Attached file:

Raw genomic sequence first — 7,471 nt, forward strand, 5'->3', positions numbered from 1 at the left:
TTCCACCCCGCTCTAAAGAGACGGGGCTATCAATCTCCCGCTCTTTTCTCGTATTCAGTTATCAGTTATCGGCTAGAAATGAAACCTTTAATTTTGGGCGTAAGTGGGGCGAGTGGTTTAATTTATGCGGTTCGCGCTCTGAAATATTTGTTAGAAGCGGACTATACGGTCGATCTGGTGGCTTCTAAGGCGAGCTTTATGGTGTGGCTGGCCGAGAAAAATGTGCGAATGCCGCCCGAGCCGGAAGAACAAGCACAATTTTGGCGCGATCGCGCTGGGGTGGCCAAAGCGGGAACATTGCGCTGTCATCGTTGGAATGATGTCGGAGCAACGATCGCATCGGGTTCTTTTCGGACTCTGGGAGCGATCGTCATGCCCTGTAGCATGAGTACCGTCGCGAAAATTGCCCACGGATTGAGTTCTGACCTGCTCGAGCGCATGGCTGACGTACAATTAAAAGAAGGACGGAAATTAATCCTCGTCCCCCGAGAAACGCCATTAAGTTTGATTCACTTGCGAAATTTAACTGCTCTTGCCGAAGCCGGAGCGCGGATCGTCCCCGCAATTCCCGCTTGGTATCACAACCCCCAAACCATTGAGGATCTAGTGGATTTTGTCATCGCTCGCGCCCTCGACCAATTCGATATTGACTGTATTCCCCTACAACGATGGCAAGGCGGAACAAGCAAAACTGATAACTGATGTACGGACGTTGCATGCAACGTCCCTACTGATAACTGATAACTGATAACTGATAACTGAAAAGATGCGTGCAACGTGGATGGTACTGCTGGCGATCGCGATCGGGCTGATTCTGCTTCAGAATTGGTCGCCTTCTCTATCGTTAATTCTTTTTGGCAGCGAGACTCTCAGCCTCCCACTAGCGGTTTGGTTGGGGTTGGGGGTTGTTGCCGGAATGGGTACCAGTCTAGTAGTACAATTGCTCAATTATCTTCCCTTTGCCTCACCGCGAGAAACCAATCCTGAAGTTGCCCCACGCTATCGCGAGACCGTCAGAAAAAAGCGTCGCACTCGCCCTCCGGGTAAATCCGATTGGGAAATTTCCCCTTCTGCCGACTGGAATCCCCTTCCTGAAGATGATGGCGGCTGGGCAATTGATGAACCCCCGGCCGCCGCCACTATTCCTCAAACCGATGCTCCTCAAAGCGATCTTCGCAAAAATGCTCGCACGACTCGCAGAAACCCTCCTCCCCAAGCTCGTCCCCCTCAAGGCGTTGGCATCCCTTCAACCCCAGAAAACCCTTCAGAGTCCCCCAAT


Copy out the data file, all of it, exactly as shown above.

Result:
Raw genomic sequence first — 7,471 nt, forward strand, 5'->3', positions numbered from 1 at the left:
TTCCACCCCGCTCTAAAGAGACGGGGCTATCAATCTCCCGCTCTTTTCTCGTATTCAGTTATCAGTTATCGGCTAGAAATGAAACCTTTAATTTTGGGCGTAAGTGGGGCGAGTGGTTTAATTTATGCGGTTCGCGCTCTGAAATATTTGTTAGAAGCGGACTATACGGTCGATCTGGTGGCTTCTAAGGCGAGCTTTATGGTGTGGCTGGCCGAGAAAAATGTGCGAATGCCGCCCGAGCCGGAAGAACAAGCACAATTTTGGCGCGATCGCGCTGGGGTGGCCAAAGCGGGAACATTGCGCTGTCATCGTTGGAATGATGTCGGAGCAACGATCGCATCGGGTTCTTTTCGGACTCTGGGAGCGATCGTCATGCCCTGTAGCATGAGTACCGTCGCGAAAATTGCCCACGGATTGAGTTCTGACCTGCTCGAGCGCATGGCTGACGTACAATTAAAAGAAGGACGGAAATTAATCCTCGTCCCCCGAGAAACGCCATTAAGTTTGATTCACTTGCGAAATTTAACTGCTCTTGCCGAAGCCGGAGCGCGGATCGTCCCCGCAATTCCCGCTTGGTATCACAACCCCCAAACCATTGAGGATCTAGTGGATTTTGTCATCGCTCGCGCCCTCGACCAATTCGATATTGACTGTATTCCCCTACAACGATGGCAAGGCGGAACAAGCAAAACTGATAACTGATGTACGGACGTTGCATGCAACGTCCCTACTGATAACTGATAACTGATAACTGATAACTGAAAAGATGCGTGCAACGTGGATGGTACTGCTGGCGATCGCGATCGGGCTGATTCTGCTTCAGAATTGGTCGCCTTCTCTATCGTTAATTCTTTTTGGCAGCGAGACTCTCAGCCTCCCACTAGCGGTTTGGTTGGGGTTGGGGGTTGTTGCCGGAATGGGTACCAGTCTAGTAGTACAATTGCTCAATTATCTTCCCTTTGCCTCACCGCGAGAAACCAATCCTGAAGTTGCCCCACGCTATCGCGAGACCGTCAGAAAAAAGCGTCGCACTCGCCCTCCGGGTAAATCCGATTGGGAAATTTCCCCTTCTGCCGACTGGAATCCCCTTCCTGAAGATGATGGCGGCTGGGCAATTGATGAACCCCCGGCCGCCGCCACTATTCCTCAAACCGATGCTCCTCAAAGCGATCTTCGCAAAAATGCTCGCACGACTCGCAGAAACCCTCCTCCCCAAGCTCGTCCCCCTCAAGGCGTTGGCATCCCTTCAACCCCAGAAAACCCTTCAGAGTCCCCCAAT